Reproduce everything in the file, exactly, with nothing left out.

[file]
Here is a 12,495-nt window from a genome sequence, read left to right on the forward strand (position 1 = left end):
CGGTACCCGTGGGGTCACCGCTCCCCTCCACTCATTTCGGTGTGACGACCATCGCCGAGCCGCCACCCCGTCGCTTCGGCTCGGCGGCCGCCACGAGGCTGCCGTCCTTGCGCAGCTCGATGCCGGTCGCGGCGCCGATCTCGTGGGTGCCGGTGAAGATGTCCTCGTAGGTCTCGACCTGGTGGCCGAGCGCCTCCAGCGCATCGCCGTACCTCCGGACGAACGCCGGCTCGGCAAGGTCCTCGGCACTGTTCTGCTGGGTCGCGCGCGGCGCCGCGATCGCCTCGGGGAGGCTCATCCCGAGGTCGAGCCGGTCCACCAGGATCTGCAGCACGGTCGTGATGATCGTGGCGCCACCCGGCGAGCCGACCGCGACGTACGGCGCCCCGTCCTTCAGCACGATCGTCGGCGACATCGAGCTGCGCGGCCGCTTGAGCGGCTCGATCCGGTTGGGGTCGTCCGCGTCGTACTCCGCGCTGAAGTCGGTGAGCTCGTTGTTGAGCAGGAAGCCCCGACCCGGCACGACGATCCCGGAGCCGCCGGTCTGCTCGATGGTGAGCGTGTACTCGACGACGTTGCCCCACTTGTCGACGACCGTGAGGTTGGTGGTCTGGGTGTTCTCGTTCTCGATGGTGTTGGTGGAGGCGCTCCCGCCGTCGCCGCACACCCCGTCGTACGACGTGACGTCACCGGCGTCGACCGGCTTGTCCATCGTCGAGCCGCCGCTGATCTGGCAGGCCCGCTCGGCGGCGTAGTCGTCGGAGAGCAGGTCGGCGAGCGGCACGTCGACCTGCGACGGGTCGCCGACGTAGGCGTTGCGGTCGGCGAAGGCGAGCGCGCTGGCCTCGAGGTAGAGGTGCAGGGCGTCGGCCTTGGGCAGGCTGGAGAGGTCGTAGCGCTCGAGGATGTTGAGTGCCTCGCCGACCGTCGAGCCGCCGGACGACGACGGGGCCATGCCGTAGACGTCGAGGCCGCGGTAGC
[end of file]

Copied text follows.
Here is a 12,495-nt window from a genome sequence, read left to right on the forward strand (position 1 = left end):
CGGTACCCGTGGGGTCACCGCTCCCCTCCACTCATTTCGGTGTGACGACCATCGCCGAGCCGCCACCCCGTCGCTTCGGCTCGGCGGCCGCCACGAGGCTGCCGTCCTTGCGCAGCTCGATGCCGGTCGCGGCGCCGATCTCGTGGGTGCCGGTGAAGATGTCCTCGTAGGTCTCGACCTGGTGGCCGAGCGCCTCCAGCGCATCGCCGTACCTCCGGACGAACGCCGGCTCGGCAAGGTCCTCGGCACTGTTCTGCTGGGTCGCGCGCGGCGCCGCGATCGCCTCGGGGAGGCTCATCCCGAGGTCGAGCCGGTCCACCAGGATCTGCAGCACGGTCGTGATGATCGTGGCGCCACCCGGCGAGCCGACCGCGACGTACGGCGCCCCGTCCTTCAGCACGATCGTCGGCGACATCGAGCTGCGCGGCCGCTTGAGCGGCTCGATCCGGTTGGGGTCGTCCGCGTCGTACTCCGCGCTGAAGTCGGTGAGCTCGTTGTTGAGCAGGAAGCCCCGACCCGGCACGACGATCCCGGAGCCGCCGGTCTGCTCGATGGTGAGCGTGTACTCGACGACGTTGCCCCACTTGTCGACGACCGTGAGGTTGGTGGTCTGGGTGTTCTCGTTCTCGATGGTGTTGGTGGAGGCGCTCCCGCCGTCGCCGCACACCCCGTCGTACGACGTGACGTCACCGGCGTCGACCGGCTTGTCCATCGTCGAGCCGCCGCTGATCTGGCAGGCCCGCTCGGCGGCGTAGTCGTCGGAGAGCAGGTCGGCGAGCGGCACGTCGACCTGCGACGGGTCGCCGACGTAGGCGTTGCGGTCGGCGAAGGCGAGCGCGCTGGCCTCGAGGTAGAGGTGCAGGGCGTCGGCCTTGGGCAGGCTGGAGAGGTCGTAGCGCTCGAGGATGTTGAGTGCCTCGCCGACCGTCGAGCCGCCGGACGACGACGGGGCCATGCCGTAGACGTCGAGGCCGCGGTAGC